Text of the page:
Airline employment is increased by 8.3% in 1994 to 650. Cut flowers are still flown to Miami; however, their tonnage accounts for only 65% of the business conducted by the largest Latin American all-cargo airline operating out of the south Florida airport.
Early in the year, the Douglas wide-body is returned to World Airways and services to Europe end. During the year’s first 9 months, freight traffic is up by 15.4% to 187.51 million FTKs.
Just after takeoff from Sao Paulo on an October 9 all-cargo service to Santa Cruz, the No. 3 engine of a B-707-324C with five crew must be shut down. The landing gear fails as the aircraft attempts an emergency landing back at its point of origin and the Stratofreighter slides to a stop. Although the Boeing is damaged beyond repair, there are no fatalities.
There is no change in the workforce during 1995. Cargo dips 4.5% through August to 176.87 FTKs.
A 40% stake is acquired by Martinair Holland, N. V. in November 1996. President/CEO Frederik Jacobsen’s fleet transports a total of 112.6 million tons of goods and earns revenues of $69.5 million.
The leased fleet in 1997 includes 2 DC-8-71Fs and 1 each B-707-321C, B-707-324B, and B-707-338C. The former was first operated as the Clipper Courser by Pan American World Airways (1).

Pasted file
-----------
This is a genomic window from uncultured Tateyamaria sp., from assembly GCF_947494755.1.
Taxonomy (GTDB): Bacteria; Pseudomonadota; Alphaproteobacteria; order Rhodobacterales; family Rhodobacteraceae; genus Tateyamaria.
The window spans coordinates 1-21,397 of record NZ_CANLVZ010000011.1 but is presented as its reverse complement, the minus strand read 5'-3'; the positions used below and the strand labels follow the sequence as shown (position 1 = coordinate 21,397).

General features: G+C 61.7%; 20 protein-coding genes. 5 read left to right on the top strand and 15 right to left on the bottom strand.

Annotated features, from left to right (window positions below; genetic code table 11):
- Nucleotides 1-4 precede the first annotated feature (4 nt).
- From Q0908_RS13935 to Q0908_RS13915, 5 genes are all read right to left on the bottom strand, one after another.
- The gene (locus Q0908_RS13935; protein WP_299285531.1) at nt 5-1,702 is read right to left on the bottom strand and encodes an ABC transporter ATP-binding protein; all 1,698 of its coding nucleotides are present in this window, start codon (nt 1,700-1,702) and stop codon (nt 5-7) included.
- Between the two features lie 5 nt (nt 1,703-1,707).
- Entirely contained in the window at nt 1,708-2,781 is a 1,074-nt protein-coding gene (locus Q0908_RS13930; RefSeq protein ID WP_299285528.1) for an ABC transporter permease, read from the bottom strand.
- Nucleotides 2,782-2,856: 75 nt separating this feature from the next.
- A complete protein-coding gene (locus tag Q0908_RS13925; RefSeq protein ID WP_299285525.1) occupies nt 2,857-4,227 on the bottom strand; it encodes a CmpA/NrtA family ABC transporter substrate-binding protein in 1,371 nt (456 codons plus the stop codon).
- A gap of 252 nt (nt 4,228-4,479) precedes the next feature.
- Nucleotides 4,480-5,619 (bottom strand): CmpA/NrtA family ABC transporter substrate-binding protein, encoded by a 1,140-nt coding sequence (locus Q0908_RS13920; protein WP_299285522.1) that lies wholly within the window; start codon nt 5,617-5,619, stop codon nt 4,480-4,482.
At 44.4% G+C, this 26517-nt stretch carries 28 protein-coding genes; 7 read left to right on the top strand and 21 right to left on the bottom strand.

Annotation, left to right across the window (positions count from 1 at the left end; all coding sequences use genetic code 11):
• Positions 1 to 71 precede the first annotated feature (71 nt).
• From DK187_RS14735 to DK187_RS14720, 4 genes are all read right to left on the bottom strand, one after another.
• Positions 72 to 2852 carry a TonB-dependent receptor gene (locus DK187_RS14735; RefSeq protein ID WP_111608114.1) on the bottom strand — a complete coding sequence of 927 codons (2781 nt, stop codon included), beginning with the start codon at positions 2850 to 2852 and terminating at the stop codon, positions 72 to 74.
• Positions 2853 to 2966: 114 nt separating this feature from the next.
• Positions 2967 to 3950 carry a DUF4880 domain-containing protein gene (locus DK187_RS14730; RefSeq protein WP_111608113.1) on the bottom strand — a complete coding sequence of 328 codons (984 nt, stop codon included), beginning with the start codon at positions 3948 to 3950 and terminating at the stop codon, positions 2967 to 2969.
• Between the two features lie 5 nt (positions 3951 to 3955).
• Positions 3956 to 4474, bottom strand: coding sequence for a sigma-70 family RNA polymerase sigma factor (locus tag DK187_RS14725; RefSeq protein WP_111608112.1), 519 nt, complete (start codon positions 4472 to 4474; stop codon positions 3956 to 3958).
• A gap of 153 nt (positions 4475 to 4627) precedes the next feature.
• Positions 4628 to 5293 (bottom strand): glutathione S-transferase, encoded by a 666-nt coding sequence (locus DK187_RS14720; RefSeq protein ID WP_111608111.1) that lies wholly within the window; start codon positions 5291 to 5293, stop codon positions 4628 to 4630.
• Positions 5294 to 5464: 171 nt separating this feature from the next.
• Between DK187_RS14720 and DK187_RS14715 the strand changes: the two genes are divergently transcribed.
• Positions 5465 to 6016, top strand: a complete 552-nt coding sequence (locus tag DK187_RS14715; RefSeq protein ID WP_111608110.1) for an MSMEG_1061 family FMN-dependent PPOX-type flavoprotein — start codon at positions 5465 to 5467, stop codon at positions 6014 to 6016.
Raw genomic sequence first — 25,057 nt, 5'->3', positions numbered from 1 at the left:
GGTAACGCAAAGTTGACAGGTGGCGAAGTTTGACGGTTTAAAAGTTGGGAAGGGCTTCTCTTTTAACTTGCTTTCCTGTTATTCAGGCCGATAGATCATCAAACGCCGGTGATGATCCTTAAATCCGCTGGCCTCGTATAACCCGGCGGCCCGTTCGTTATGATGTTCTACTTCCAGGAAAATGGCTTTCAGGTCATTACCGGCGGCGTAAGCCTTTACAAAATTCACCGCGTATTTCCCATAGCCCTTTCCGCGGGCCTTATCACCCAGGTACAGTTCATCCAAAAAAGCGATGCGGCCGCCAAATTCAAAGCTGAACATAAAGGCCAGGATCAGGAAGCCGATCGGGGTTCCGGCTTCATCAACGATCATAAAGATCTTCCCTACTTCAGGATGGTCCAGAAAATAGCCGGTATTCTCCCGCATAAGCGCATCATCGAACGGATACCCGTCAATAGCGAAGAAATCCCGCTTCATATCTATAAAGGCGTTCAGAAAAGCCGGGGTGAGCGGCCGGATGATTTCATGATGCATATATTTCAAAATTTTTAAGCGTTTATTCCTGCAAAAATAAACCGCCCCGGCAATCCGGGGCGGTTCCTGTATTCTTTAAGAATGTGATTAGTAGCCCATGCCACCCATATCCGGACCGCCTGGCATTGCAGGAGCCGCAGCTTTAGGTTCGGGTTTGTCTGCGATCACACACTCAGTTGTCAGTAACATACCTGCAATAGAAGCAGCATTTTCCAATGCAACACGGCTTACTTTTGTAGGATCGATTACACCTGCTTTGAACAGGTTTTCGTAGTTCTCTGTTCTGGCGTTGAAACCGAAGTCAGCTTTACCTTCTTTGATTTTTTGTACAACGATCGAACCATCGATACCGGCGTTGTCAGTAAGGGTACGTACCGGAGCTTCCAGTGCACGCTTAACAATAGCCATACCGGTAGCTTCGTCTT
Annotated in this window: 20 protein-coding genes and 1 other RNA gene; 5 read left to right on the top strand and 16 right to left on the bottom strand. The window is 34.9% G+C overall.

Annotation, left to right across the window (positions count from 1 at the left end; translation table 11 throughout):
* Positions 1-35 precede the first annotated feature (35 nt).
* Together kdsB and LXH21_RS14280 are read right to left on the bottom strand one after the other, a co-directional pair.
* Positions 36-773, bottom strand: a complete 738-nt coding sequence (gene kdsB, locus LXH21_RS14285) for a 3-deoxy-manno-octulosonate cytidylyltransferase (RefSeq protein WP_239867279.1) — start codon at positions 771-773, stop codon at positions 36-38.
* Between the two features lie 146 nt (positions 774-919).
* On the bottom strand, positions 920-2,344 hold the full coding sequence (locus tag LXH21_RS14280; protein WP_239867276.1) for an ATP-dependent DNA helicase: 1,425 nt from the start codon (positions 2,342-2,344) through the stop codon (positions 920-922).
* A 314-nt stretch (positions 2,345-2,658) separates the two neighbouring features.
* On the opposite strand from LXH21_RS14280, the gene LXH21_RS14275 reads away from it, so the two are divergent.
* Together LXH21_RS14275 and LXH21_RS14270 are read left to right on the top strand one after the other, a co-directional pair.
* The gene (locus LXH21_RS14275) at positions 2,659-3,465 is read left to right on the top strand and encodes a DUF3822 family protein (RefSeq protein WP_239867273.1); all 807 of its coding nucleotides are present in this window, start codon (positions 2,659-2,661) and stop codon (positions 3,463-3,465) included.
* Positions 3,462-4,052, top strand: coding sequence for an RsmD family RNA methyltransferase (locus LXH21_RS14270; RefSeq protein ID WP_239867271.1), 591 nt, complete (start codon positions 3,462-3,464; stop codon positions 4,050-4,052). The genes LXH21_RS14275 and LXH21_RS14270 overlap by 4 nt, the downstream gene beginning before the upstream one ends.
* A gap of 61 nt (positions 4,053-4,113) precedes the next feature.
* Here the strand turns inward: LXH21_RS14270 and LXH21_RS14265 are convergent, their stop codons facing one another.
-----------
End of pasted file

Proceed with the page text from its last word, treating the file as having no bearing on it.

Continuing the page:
The company moves into a 75,000-sq.-ft. leased warehouse at Miami (MIA) in December. Approximately one-third of the facility is refrigerated for the protection of fresh flowers and other perishable cargo.
Cargo traffic accelerates 14.6% to 226.94 million FTKs, which translates into 117.87 million tons of freight hauled. Income accelerates to $77.51 million.
Flights continue in 1998, with approximately 30 all-cargo flights made each week from Miami to Bogota and other cities in Colombia. One more DC-8-71F joins the fleet and a fourth is ordered.
When Martinair Holland, N. V. begins to implement a new cargo strategy in Latin America during the third quarter, TAMPA’s activities become an integral part. Acquiring a DC-10-30CF on lease, the Colombian airline initiates five-times-a-week all-cargo flights in late November linking Miami (MIA) with Bogota, Medellin, and Caracas.